Power, faith, and fantasy : America in the Middle East, 1776 to the present

by Michael B. Oren

Paper Book, 2007

Status

Available

Publication

New York : W.W.Norton & Co., c2007.

Description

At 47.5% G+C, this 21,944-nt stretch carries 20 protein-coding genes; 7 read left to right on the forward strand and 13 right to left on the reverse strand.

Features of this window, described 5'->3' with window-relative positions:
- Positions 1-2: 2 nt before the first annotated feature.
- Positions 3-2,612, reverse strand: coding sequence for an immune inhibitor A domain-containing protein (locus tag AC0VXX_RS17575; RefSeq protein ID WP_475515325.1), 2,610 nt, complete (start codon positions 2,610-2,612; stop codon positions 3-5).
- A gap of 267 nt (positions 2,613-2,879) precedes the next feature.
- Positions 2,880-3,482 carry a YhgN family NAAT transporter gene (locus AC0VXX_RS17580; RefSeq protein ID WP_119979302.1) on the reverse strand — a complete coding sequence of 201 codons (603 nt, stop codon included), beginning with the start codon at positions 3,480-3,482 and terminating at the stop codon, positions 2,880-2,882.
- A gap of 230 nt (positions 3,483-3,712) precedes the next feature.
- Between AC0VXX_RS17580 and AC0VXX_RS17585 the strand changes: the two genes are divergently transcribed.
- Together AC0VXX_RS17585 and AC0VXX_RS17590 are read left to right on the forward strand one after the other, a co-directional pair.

From the first cannonballs fired by American warships at North African pirates to the conquest of Falluja by the Marines--from the early American explorers who probed the sources of the Nile to the diplomats who strove for Arab-Israeli peace--the United States has been dramatically involved in the Middle East. For well over two centuries, American statesmen, merchants, and missionaries, both men and women, have had a profound impact on the shaping of this crucial region. Yet their story has never been told until now. Drawing on thousands of government documents and personal letters, featuring original maps and over sixty photographs, this book reconstructs the diverse and remarkable ways in which Americans have interacted with this alluring yet often hostile land stretching from Morocco to Iran, from the Persian Gulf to the Bosporus.--From publisher description.Includes information on Adams colony, Afghanistan, Algiers, Muhammad Ali, al Qaeda, Anatolia, Arabism, Arab Israeli conflict, Arab nationalism, Arab Revolt, Yasser Arafat, Armenia, Bahrain, William Bainbridge, Balfour Declaration, Barbary States, Barbary Wars, David Ben-Gurion, Osama bin Laden, Louis Brandeis, Bulgaria, George H. W. Bush, George W. Bush, Jimmy Carter, Charles Chaille-Long, Winston Churchill, U.S. Civil War, Bill Clinton, Cold War, U.S. Congress, Charles Crane, Jefferson Davis, Stephen Decatur, U.S. Democratic Party, David F. Dorr, William Eaton, Egypt, Egypt Civil War, Dwight D. Eisenhower, George Bethune English, Pliny Fisk, France, Imperial Germany, Nazi Germany, Golan Heights, Ulysses S. Grant, Great Britain, Greece, Gulf War of 1991, Haganah, Hassan (Dey of Algiers), Theodore Herzl, Hizbollah (Party of God), Hollywood, Holocaust, Edward Mandell House, Saddam Hussein, ibn Saud (Abd al-Aziz King of Saudi Arabia, Iran, Iraq, Iraq War, Islam, Ismaʾil (Khedive of Egypt, Israel, Italy, Andrew Jackson, Japan, Thomas Jefferson, Jerusalem, Jewish national home concept, Jews, Jordan, John F. Kennedy, Henry Kissinger, Kuwait, Robert Lansing, League of nations, Lebanon, John Ledyard, Libya, Abraham Lincoln, William Wing Loring, William Francis Lynch, James Madison, Alfred Thayer Mahan, manifest destiny, Maronites, U.S. Mediterranean Squadron, Golda Meir, Herman Melville, Mesopotamia, Mexico, missionaries, missionary movement, Henry Morgenthau, Morocco, Muhammad Mossadegh, Gamal Abdul Nasser, U.S. Navy, New York Times (newspaper), Richard M. Nixon, oil, oil industry,Ottoman Empire, Palestine, Palestine Liberation Organization (PLO), Paris Peace Conference of 1919, Levi Parsons, Persia, USS Philadelphia (frigate), David Porter, Protestantism, Muammar Qadhafi, Yusuf Qaramanli (Pasha of Tripoli), Quran (Koran), Yitzhak Rabin, Ahmad Ben Muhammad al Raisuli, Ronald Reagan, restorationism, U.S. Republican Party, Robert college, Edward Robinson, Franklin d. Roosevelt, Imperial Russia, Anwar Sadat, Saudi Arabia, U.S. Senate, September 11, 2001 terrorist attacks, William Henry Seward, William Tecumseh Sherman, Six Day War, Sixth Fleet, slavery, slave trade, Soviet Union, U.S. State Department, Suez Canal, Syria, terrorism, A Thousand and One Arabian Nights, Operation Torch, Tripoli, Harry S. Truman, Tunis, Turkey, Mark Twain, United Nations, United States Ottoman relations, Vietnam War, Wahhabism, U.S. War Department, War of 1812, chaim Weizman, West Bank, William Westermann, White Paper, Woodrow Wilson, Worldʾs Columbian Exposition of 1893, World War I, World War II, Yom Kippur War, Zion, Zionists, etc.… (more)